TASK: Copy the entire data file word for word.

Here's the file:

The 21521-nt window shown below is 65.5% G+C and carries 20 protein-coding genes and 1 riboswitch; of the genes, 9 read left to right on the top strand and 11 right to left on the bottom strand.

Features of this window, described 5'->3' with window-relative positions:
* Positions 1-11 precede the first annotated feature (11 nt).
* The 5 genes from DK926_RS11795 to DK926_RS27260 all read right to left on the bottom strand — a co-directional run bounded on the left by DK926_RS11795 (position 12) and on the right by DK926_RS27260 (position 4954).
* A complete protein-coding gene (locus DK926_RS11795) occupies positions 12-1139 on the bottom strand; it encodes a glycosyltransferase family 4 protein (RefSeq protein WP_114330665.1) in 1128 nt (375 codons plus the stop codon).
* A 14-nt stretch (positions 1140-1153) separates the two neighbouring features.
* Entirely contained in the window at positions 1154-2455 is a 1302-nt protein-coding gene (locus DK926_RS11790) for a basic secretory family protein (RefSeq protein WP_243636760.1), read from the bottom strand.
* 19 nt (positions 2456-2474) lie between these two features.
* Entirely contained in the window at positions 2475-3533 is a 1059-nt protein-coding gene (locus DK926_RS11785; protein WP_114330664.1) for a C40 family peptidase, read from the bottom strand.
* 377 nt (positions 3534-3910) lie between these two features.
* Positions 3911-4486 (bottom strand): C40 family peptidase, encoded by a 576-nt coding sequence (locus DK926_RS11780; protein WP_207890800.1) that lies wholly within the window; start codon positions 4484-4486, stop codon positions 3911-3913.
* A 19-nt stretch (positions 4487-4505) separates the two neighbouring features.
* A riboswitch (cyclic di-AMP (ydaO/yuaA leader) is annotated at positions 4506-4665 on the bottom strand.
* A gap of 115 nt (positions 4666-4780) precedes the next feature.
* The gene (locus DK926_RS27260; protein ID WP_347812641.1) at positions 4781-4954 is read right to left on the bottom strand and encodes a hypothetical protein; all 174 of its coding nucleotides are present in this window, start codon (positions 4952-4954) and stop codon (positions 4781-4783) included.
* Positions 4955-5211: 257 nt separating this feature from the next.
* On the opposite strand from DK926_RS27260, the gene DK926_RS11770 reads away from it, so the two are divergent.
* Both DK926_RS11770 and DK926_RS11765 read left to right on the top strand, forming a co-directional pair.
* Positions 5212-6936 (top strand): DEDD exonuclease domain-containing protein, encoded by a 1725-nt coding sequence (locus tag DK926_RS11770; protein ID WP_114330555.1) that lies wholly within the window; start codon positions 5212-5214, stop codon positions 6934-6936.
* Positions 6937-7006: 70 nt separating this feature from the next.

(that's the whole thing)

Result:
The 21521-nt window shown below is 65.5% G+C and carries 20 protein-coding genes and 1 riboswitch; of the genes, 9 read left to right on the top strand and 11 right to left on the bottom strand.

Features of this window, described 5'->3' with window-relative positions:
* Positions 1-11 precede the first annotated feature (11 nt).
* The 5 genes from DK926_RS11795 to DK926_RS27260 all read right to left on the bottom strand — a co-directional run bounded on the left by DK926_RS11795 (position 12) and on the right by DK926_RS27260 (position 4954).
* A complete protein-coding gene (locus DK926_RS11795) occupies positions 12-1139 on the bottom strand; it encodes a glycosyltransferase family 4 protein (RefSeq protein WP_114330665.1) in 1128 nt (375 codons plus the stop codon).
* A 14-nt stretch (positions 1140-1153) separates the two neighbouring features.
* Entirely contained in the window at positions 1154-2455 is a 1302-nt protein-coding gene (locus DK926_RS11790) for a basic secretory family protein (RefSeq protein WP_243636760.1), read from the bottom strand.
* 19 nt (positions 2456-2474) lie between these two features.
* Entirely contained in the window at positions 2475-3533 is a 1059-nt protein-coding gene (locus DK926_RS11785; protein WP_114330664.1) for a C40 family peptidase, read from the bottom strand.
* 377 nt (positions 3534-3910) lie between these two features.
* Positions 3911-4486 (bottom strand): C40 family peptidase, encoded by a 576-nt coding sequence (locus DK926_RS11780; protein WP_207890800.1) that lies wholly within the window; start codon positions 4484-4486, stop codon positions 3911-3913.
* A 19-nt stretch (positions 4487-4505) separates the two neighbouring features.
* A riboswitch (cyclic di-AMP (ydaO/yuaA leader) is annotated at positions 4506-4665 on the bottom strand.
* A gap of 115 nt (positions 4666-4780) precedes the next feature.
* The gene (locus DK926_RS27260; protein ID WP_347812641.1) at positions 4781-4954 is read right to left on the bottom strand and encodes a hypothetical protein; all 174 of its coding nucleotides are present in this window, start codon (positions 4952-4954) and stop codon (positions 4781-4783) included.
* Positions 4955-5211: 257 nt separating this feature from the next.
* On the opposite strand from DK926_RS27260, the gene DK926_RS11770 reads away from it, so the two are divergent.
* Both DK926_RS11770 and DK926_RS11765 read left to right on the top strand, forming a co-directional pair.
* Positions 5212-6936 (top strand): DEDD exonuclease domain-containing protein, encoded by a 1725-nt coding sequence (locus tag DK926_RS11770; protein ID WP_114330555.1) that lies wholly within the window; start codon positions 5212-5214, stop codon positions 6934-6936.
* Positions 6937-7006: 70 nt separating this feature from the next.